Lady of Quality is a truly delightful read.   Annis is a Regency heroine that modern women can easily relate to and the way her ordered, independent life is thrown into confusion by the arrival of Oliver Carleton lies at the heart of this story.  Oliver is less well-drawn than some Heyer heroes, but I love how he is honest with Annis from the outset and treats her as an adult, and his equal.  Their sparkling exchanges are one of the highlights of the book and their mutual passion oozes off the page.  In a contemporary review, journalist Phillipa Toomey coined Evelyn Waugh’s phrase ‘the bat’s squeak of sexuality,’ to describe the frisson of sexual attraction between Annis and Oliver.

The older secondary characters are unusually interesting too.  Maria Farlow’s annoying traits are masterfully displayed (she’s up there with Mr. Collins as the most irritating secondary character ever!) and family relationships are examined with a knowing and critical eye.  A vein of realism runs beneath the light-hearted surface of Heyer’s romances.

In many ways, Lady of Quality is strikingly similar to Black Sheep, but, as Toomey pointed out, ‘Did anyone ever complain of being given another pretty little present by Fabergé?’  A fitting analogy and I highly recommend Lady of Quality, the last literary gem that the inimitable Georgette bestowed on us.  Her books have entertained generations of readers and will continue to do so.  She always delivered on style, wit, and elegant prose, but above all, she was a consummate storyteller, one of the few able to recreate an entire world away from everyday life into which the reader could joyfully escape.  So if you’ve never read Georgette Heyer, what are you waiting for?  Read, enjoy, then spread the Heyer love – she’s too good not to share!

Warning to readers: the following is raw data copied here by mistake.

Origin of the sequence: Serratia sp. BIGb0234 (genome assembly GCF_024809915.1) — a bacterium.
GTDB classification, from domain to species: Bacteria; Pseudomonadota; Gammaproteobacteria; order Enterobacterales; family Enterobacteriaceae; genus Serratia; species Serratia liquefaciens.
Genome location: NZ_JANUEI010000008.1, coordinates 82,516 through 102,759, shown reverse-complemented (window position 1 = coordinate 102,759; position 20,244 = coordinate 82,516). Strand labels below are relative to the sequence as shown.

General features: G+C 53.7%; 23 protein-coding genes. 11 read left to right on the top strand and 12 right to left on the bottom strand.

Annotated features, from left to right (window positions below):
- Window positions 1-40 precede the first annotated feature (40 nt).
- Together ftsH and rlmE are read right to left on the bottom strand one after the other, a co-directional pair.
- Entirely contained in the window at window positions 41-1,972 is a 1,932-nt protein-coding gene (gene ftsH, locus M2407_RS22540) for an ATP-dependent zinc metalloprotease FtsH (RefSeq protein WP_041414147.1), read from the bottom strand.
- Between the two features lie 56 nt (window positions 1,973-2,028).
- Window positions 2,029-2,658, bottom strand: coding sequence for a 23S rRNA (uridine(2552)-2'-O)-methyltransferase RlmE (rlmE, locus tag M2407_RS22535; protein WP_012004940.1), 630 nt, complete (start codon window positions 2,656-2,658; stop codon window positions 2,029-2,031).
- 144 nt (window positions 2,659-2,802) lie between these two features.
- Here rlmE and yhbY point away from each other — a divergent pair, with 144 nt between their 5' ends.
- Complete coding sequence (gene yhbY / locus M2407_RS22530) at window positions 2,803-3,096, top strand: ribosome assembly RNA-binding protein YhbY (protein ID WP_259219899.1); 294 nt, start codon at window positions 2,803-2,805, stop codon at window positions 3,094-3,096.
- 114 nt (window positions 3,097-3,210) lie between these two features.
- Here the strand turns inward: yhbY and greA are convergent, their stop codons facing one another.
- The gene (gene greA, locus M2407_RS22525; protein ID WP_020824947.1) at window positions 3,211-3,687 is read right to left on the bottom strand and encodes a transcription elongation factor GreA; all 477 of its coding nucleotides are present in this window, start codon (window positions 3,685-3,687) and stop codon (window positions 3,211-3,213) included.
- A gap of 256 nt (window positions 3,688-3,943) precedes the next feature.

4 out of 5 Stars


  • Lady of Quality, by Georgette Heyer
  • Sourcebooks Casablanca; 11th edition (May 1, 2008)
  • Trade paperback (304) pages
  • ISBN: 978-1402210778